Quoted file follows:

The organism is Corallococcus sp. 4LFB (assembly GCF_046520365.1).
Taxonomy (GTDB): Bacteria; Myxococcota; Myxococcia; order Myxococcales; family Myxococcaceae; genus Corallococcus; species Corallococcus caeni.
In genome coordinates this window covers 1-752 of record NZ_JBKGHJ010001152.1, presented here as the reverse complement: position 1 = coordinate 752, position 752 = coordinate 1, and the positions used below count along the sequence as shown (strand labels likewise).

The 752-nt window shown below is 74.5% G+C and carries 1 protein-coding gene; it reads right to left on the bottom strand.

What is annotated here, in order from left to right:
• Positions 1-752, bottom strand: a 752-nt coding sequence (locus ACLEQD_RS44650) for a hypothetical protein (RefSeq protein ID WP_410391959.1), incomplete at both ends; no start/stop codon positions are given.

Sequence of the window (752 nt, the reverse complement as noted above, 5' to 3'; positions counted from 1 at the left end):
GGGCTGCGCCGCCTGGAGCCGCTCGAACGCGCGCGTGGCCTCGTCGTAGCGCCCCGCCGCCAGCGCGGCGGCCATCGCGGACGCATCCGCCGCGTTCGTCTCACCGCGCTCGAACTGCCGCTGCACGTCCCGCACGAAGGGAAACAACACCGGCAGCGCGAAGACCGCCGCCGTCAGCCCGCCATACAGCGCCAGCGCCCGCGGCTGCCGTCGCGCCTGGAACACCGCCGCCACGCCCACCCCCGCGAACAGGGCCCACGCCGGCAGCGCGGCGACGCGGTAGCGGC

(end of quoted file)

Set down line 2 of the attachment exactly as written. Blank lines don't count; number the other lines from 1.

Taxonomy (GTDB): Bacteria; Myxococcota; Myxococcia; order Myxococcales; family Myxococcaceae; genus Corallococcus; species Corallococcus caeni.